Search
Close this search box.

No grace periods for flawed methodologies (Newsletter #8)

During this meeting, the Board will also discuss a draft procedure for the submission and consideration of requests for revision of approved baseline and monitoring methodologies and tools for large scale CDM project activities. As part of this discussion, CDM Watch strongly urges the Board to address a serious related flaw in the CDM procedures:

If the Board agrees to suspend the use of a methodology by putting it “on hold”, with immediate effect, current rules foresee that the project activities that have not been submitted for registration within four weeks after the methodology has been put “on hold” will not be permitted to use the methodology until the Board has made a decision with respect to the methodology[1].

In other words, although the methodology is put on hold because it e.g. causes “the issuance of “artificial” CERs”, projects can still request registration within four weeks from the date the methodology was put on hold using the flawed methodology.

For the case of supercritical coal projects that were submitted under ACM0013 Ver. 2 this means that a registration request could have been submitted even after the Board had decided that the methodology Ver.2 was no longer ensuring additionality.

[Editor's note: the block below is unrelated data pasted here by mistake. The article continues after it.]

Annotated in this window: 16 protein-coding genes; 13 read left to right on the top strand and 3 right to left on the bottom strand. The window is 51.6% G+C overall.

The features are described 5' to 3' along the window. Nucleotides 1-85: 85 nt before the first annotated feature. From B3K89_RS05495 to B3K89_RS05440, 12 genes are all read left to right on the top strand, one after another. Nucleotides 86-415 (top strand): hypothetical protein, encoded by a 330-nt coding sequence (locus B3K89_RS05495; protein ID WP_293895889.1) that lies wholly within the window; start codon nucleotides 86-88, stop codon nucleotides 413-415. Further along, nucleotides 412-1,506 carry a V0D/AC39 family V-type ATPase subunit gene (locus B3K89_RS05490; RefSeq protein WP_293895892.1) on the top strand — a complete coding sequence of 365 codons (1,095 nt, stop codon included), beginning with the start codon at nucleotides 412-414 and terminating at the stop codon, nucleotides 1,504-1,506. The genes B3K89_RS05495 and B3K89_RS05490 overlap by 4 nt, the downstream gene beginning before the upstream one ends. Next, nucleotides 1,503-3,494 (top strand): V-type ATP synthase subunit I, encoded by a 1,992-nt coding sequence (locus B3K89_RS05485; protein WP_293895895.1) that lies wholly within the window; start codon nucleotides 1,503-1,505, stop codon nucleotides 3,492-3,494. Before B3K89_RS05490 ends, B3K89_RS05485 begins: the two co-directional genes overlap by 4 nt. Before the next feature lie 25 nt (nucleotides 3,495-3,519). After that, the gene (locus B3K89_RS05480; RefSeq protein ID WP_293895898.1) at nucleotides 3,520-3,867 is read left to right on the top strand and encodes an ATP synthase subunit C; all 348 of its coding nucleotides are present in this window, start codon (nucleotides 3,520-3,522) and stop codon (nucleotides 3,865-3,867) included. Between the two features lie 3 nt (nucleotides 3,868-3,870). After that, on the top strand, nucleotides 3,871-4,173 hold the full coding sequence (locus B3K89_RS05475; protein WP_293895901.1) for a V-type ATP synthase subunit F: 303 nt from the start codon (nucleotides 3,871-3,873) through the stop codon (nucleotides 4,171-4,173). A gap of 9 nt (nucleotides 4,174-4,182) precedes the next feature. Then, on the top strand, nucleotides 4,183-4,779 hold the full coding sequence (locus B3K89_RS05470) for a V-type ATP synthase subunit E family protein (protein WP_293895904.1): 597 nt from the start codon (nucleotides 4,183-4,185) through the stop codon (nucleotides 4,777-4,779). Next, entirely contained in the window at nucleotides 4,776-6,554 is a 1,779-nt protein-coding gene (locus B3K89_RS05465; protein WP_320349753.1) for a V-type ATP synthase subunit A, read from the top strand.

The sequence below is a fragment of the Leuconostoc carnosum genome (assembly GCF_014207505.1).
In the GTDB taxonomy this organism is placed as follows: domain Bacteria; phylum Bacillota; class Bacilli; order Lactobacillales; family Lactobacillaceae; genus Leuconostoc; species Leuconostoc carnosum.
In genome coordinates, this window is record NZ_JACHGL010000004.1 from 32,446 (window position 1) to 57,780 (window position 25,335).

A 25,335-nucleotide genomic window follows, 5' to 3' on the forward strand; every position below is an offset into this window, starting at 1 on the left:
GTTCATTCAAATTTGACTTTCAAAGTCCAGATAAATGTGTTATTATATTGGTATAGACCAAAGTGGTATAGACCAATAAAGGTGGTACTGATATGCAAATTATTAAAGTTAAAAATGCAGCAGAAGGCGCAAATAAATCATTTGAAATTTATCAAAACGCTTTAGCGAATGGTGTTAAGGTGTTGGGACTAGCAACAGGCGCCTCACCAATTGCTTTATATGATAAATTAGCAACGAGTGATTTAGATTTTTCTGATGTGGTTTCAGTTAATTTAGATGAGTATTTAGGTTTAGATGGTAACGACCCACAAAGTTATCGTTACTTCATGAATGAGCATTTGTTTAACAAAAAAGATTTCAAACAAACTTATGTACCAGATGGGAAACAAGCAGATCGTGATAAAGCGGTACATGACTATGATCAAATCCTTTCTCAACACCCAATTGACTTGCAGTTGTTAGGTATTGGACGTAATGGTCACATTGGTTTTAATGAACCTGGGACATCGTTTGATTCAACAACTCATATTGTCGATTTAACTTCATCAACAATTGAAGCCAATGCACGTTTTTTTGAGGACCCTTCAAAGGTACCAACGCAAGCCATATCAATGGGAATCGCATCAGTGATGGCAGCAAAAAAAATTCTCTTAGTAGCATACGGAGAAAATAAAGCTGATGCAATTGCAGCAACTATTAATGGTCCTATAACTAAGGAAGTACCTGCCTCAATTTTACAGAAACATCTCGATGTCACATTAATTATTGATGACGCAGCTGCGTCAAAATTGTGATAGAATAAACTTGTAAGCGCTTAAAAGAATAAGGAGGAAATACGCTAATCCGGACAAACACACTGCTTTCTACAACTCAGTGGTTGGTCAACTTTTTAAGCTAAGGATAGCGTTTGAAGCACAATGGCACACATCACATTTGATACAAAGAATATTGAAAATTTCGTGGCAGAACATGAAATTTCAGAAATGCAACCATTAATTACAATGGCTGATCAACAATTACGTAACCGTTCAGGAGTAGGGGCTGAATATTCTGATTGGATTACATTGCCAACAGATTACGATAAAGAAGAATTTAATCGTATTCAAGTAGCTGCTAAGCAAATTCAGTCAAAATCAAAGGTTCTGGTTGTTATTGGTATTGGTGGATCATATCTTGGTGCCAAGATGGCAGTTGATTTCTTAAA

Having raised this issue before, CDM Watch was told that a grace period is needed to ensure investment security. However, CDM Watch does not believe that a grace period of four weeks would make any significant difference for projects that take years to complete. In the spirit of environmental integrity, revised methodologies should certainly be applicable to projects that have just entered the CDM pipeline as well as to projects that have been in the process for months.

Action to be taken by the Board: When considering the draft “Procedure for the submission and consideration of requests for revision of approved baseline and monitoring methodologies and tools for large scale CDM project activities” the Board shall make all projects subject to revised methodologies and exclude any grace periods.


[1] EB35, Annex 13, para 18

Author

Related posts

Going for green: Is the Paris Olympics winning the race against the climate clock?

Aware of the impact of the games on the climate and of record temperatures on the games, organisers of the Paris games have pledged to break records when it comes to reducing the impact of this mega event on the planet. ‘Going for Green’, a Carbon Market Watch and éclaircies report assessing the credibility of these plans reveals that if completely implemented, only 30% of the expected carbon footprint is covered by a robust climate strategy.

Lost in Documentation

Navigating the maze of project documentation

A new report by Carbon Market Watch has raised concerns over a lack of transparency and accountability within the unregulated voluntary carbon market caused by the unavailability of important project documents from the four biggest carbon crediting standards.

Join our mailing list

Stay in touch and receive our monthly newsletter, campaign updates, event invites and more.